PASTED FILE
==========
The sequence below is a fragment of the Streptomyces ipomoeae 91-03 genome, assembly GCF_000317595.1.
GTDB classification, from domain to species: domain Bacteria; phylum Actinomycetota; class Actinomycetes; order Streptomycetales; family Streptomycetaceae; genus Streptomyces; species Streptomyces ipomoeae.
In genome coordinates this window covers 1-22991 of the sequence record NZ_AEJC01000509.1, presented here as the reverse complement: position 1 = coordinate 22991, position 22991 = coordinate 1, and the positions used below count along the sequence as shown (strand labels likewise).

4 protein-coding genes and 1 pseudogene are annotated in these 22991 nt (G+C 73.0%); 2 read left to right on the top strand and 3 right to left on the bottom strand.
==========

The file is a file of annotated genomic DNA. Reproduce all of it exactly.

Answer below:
The sequence below is a fragment of the Streptomyces ipomoeae 91-03 genome, assembly GCF_000317595.1.
GTDB classification, from domain to species: domain Bacteria; phylum Actinomycetota; class Actinomycetes; order Streptomycetales; family Streptomycetaceae; genus Streptomyces; species Streptomyces ipomoeae.
In genome coordinates this window covers 1-22991 of the sequence record NZ_AEJC01000509.1, presented here as the reverse complement: position 1 = coordinate 22991, position 22991 = coordinate 1, and the positions used below count along the sequence as shown (strand labels likewise).

4 protein-coding genes and 1 pseudogene are annotated in these 22991 nt (G+C 73.0%); 2 read left to right on the top strand and 3 right to left on the bottom strand.